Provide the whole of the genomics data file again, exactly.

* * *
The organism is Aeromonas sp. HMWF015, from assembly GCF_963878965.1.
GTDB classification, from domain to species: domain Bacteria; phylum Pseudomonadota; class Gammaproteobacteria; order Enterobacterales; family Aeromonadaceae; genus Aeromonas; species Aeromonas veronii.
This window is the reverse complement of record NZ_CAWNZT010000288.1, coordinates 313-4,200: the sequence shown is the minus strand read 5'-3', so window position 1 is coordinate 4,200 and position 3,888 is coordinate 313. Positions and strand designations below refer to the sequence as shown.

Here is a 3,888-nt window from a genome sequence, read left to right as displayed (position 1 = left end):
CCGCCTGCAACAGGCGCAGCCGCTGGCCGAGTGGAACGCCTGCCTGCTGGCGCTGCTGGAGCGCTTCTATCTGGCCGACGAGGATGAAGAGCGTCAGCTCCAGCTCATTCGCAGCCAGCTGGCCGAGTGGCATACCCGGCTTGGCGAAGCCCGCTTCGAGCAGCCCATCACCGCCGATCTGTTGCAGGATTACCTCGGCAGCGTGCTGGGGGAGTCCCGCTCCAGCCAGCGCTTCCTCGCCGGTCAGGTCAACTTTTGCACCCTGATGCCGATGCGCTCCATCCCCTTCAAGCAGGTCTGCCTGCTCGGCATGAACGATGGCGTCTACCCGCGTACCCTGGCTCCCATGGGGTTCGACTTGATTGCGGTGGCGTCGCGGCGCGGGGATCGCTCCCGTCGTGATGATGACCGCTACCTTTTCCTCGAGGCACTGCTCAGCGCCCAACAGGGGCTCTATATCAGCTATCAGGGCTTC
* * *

The organism is Aeromonas sp. HMWF015, from assembly GCF_963878965.1.
GTDB classification, from domain to species: domain Bacteria; phylum Pseudomonadota; class Gammaproteobacteria; order Enterobacterales; family Aeromonadaceae; genus Aeromonas; species Aeromonas veronii.
This window is the reverse complement of record NZ_CAWNZT010000288.1, coordinates 313-4,200: the sequence shown is the minus strand read 5'-3', so window position 1 is coordinate 4,200 and position 3,888 is coordinate 313. Positions and strand designations below refer to the sequence as shown.

Here is a 3,888-nt window from a genome sequence, read left to right as displayed (position 1 = left end):
CCGCCTGCAACAGGCGCAGCCGCTGGCCGAGTGGAACGCCTGCCTGCTGGCGCTGCTGGAGCGCTTCTATCTGGCCGACGAGGATGAAGAGCGTCAGCTCCAGCTCATTCGCAGCCAGCTGGCCGAGTGGCATACCCGGCTTGGCGAAGCCCGCTTCGAGCAGCCCATCACCGCCGATCTGTTGCAGGATTACCTCGGCAGCGTGCTGGGGGAGTCCCGCTCCAGCCAGCGCTTCCTCGCCGGTCAGGTCAACTTTTGCACCCTGATGCCGATGCGCTCCATCCCCTTCAAGCAGGTCTGCCTGCTCGGCATGAACGATGGCGTCTACCCGCGTACCCTGGCTCCCATGGGGTTCGACTTGATTGCGGTGGCGTCGCGGCGCGGGGATCGCTCCCGTCGTGATGATGACCGCTACCTTTTCCTCGAGGCACTGCTCAGCGCCCAACAGGGGCTCTATATCAGCTATCAGGGCTTC